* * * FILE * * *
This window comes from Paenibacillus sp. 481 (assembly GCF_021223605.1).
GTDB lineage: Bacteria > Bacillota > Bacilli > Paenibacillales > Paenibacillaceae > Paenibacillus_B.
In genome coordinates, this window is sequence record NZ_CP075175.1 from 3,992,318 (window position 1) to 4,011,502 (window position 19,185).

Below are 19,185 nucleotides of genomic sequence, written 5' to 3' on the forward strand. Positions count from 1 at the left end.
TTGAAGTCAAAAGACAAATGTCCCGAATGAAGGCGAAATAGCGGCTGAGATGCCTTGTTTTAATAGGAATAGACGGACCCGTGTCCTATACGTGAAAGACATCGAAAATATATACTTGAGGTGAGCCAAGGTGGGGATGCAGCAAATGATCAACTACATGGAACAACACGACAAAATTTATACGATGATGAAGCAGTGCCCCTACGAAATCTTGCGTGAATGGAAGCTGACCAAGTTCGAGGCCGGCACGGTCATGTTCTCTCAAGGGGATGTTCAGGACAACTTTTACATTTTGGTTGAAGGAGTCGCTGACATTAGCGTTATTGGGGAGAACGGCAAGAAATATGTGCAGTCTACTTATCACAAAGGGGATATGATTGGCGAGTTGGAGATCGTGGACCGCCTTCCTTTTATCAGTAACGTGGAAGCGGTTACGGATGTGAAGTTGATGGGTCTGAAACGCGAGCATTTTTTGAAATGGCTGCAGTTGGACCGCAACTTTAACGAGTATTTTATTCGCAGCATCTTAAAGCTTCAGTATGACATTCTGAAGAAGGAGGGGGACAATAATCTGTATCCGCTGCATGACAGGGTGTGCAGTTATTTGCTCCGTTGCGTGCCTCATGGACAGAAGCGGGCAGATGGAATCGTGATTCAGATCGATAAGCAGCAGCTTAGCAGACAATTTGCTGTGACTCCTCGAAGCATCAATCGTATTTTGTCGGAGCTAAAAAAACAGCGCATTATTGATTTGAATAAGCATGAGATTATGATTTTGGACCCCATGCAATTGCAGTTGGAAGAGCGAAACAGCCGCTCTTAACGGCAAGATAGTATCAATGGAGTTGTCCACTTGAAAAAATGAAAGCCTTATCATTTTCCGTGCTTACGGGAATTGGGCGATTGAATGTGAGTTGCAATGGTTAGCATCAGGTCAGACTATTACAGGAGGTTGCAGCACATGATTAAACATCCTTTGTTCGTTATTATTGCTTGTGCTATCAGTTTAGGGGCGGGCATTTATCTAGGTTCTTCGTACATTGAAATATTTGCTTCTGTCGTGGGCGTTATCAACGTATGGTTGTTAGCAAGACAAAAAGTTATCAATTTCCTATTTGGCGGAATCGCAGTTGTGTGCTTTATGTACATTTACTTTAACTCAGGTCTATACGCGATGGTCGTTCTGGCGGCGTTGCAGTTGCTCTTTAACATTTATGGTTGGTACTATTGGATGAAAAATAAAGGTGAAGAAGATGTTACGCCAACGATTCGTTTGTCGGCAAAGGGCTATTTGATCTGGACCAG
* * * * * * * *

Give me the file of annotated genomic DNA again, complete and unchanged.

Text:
This window comes from Paenibacillus sp. 481 (assembly GCF_021223605.1).
GTDB lineage: Bacteria > Bacillota > Bacilli > Paenibacillales > Paenibacillaceae > Paenibacillus_B.
In genome coordinates, this window is sequence record NZ_CP075175.1 from 3,992,318 (window position 1) to 4,011,502 (window position 19,185).

Below are 19,185 nucleotides of genomic sequence, written 5' to 3' on the forward strand. Positions count from 1 at the left end.
TTGAAGTCAAAAGACAAATGTCCCGAATGAAGGCGAAATAGCGGCTGAGATGCCTTGTTTTAATAGGAATAGACGGACCCGTGTCCTATACGTGAAAGACATCGAAAATATATACTTGAGGTGAGCCAAGGTGGGGATGCAGCAAATGATCAACTACATGGAACAACACGACAAAATTTATACGATGATGAAGCAGTGCCCCTACGAAATCTTGCGTGAATGGAAGCTGACCAAGTTCGAGGCCGGCACGGTCATGTTCTCTCAAGGGGATGTTCAGGACAACTTTTACATTTTGGTTGAAGGAGTCGCTGACATTAGCGTTATTGGGGAGAACGGCAAGAAATATGTGCAGTCTACTTATCACAAAGGGGATATGATTGGCGAGTTGGAGATCGTGGACCGCCTTCCTTTTATCAGTAACGTGGAAGCGGTTACGGATGTGAAGTTGATGGGTCTGAAACGCGAGCATTTTTTGAAATGGCTGCAGTTGGACCGCAACTTTAACGAGTATTTTATTCGCAGCATCTTAAAGCTTCAGTATGACATTCTGAAGAAGGAGGGGGACAATAATCTGTATCCGCTGCATGACAGGGTGTGCAGTTATTTGCTCCGTTGCGTGCCTCATGGACAGAAGCGGGCAGATGGAATCGTGATTCAGATCGATAAGCAGCAGCTTAGCAGACAATTTGCTGTGACTCCTCGAAGCATCAATCGTATTTTGTCGGAGCTAAAAAAACAGCGCATTATTGATTTGAATAAGCATGAGATTATGATTTTGGACCCCATGCAATTGCAGTTGGAAGAGCGAAACAGCCGCTCTTAACGGCAAGATAGTATCAATGGAGTTGTCCACTTGAAAAAATGAAAGCCTTATCATTTTCCGTGCTTACGGGAATTGGGCGATTGAATGTGAGTTGCAATGGTTAGCATCAGGTCAGACTATTACAGGAGGTTGCAGCACATGATTAAACATCCTTTGTTCGTTATTATTGCTTGTGCTATCAGTTTAGGGGCGGGCATTTATCTAGGTTCTTCGTACATTGAAATATTTGCTTCTGTCGTGGGCGTTATCAACGTATGGTTGTTAGCAAGACAAAAAGTTATCAATTTCCTATTTGGCGGAATCGCAGTTGTGTGCTTTATGTACATTTACTTTAACTCAGGTCTATACGCGATGGTCGTTCTGGCGGCGTTGCAGTTGCTCTTTAACATTTATGGTTGGTACTATTGGATGAAAAATAAAGGTGAAGAAGATGTTACGCCAACGATTCGTTTGTCGGCAAAGGGCTATTTGATCTGGACCAG